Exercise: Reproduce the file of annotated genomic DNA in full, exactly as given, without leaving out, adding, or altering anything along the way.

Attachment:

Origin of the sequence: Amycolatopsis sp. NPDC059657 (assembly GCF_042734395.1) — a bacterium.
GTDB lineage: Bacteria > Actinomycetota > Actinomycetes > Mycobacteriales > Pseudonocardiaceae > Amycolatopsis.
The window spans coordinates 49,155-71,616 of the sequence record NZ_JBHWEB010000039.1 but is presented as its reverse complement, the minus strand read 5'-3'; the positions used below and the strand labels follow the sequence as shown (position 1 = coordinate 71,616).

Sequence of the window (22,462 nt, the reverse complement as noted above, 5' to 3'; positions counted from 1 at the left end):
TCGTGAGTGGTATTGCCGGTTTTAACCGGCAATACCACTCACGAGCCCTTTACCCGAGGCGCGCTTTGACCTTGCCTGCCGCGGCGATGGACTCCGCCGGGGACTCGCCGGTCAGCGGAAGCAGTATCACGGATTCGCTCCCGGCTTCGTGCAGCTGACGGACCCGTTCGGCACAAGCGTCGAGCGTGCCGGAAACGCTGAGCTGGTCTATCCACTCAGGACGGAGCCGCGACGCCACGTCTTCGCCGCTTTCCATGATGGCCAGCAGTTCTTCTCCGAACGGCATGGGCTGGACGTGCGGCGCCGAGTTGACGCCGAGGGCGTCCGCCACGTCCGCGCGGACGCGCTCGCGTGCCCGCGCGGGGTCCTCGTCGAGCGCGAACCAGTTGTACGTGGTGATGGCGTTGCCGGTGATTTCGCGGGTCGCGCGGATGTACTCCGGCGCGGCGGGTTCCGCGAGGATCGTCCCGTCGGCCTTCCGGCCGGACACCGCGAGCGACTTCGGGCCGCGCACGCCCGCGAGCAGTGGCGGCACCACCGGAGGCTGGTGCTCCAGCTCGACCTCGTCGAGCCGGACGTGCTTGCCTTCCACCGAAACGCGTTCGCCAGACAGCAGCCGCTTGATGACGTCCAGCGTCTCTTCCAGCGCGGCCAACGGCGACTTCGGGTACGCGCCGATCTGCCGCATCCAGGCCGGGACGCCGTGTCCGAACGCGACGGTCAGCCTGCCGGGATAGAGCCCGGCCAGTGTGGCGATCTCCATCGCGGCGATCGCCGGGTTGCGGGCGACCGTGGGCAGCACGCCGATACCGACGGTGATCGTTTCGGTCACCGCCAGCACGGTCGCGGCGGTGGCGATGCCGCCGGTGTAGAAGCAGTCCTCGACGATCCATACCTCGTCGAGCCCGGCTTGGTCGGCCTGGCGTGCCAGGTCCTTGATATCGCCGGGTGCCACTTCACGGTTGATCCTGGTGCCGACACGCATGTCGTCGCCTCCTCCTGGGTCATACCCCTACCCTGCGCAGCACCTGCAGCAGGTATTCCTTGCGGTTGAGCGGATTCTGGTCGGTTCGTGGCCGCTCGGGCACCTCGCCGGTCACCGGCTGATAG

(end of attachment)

Origin of the sequence: Amycolatopsis sp. NPDC059657 (assembly GCF_042734395.1) — a bacterium.
GTDB lineage: Bacteria > Actinomycetota > Actinomycetes > Mycobacteriales > Pseudonocardiaceae > Amycolatopsis.
The window spans coordinates 49,155-71,616 of the sequence record NZ_JBHWEB010000039.1 but is presented as its reverse complement, the minus strand read 5'-3'; the positions used below and the strand labels follow the sequence as shown (position 1 = coordinate 71,616).

Sequence of the window (22,462 nt, the reverse complement as noted above, 5' to 3'; positions counted from 1 at the left end):
TCGTGAGTGGTATTGCCGGTTTTAACCGGCAATACCACTCACGAGCCCTTTACCCGAGGCGCGCTTTGACCTTGCCTGCCGCGGCGATGGACTCCGCCGGGGACTCGCCGGTCAGCGGAAGCAGTATCACGGATTCGCTCCCGGCTTCGTGCAGCTGACGGACCCGTTCGGCACAAGCGTCGAGCGTGCCGGAAACGCTGAGCTGGTCTATCCACTCAGGACGGAGCCGCGACGCCACGTCTTCGCCGCTTTCCATGATGGCCAGCAGTTCTTCTCCGAACGGCATGGGCTGGACGTGCGGCGCCGAGTTGACGCCGAGGGCGTCCGCCACGTCCGCGCGGACGCGCTCGCGTGCCCGCGCGGGGTCCTCGTCGAGCGCGAACCAGTTGTACGTGGTGATGGCGTTGCCGGTGATTTCGCGGGTCGCGCGGATGTACTCCGGCGCGGCGGGTTCCGCGAGGATCGTCCCGTCGGCCTTCCGGCCGGACACCGCGAGCGACTTCGGGCCGCGCACGCCCGCGAGCAGTGGCGGCACCACCGGAGGCTGGTGCTCCAGCTCGACCTCGTCGAGCCGGACGTGCTTGCCTTCCACCGAAACGCGTTCGCCAGACAGCAGCCGCTTGATGACGTCCAGCGTCTCTTCCAGCGCGGCCAACGGCGACTTCGGGTACGCGCCGATCTGCCGCATCCAGGCCGGGACGCCGTGTCCGAACGCGACGGTCAGCCTGCCGGGATAGAGCCCGGCCAGTGTGGCGATCTCCATCGCGGCGATCGCCGGGTTGCGGGCGACCGTGGGCAGCACGCCGATACCGACGGTGATCGTTTCGGTCACCGCCAGCACGGTCGCGGCGGTGGCGATGCCGCCGGTGTAGAAGCAGTCCTCGACGATCCATACCTCGTCGAGCCCGGCTTGGTCGGCCTGGCGTGCCAGGTCCTTGATATCGCCGGGTGCCACTTCACGGTTGATCCTGGTGCCGACACGCATGTCGTCGCCTCCTCCTGGGTCATACCCCTACCCTGCGCAGCACCTGCAGCAGGTATTCCTTGCGGTTGAGCGGATTCTGGTCGGTTCGTGGCCGCTCGGGCACCTCGCCGGTCACCGGCTGATAG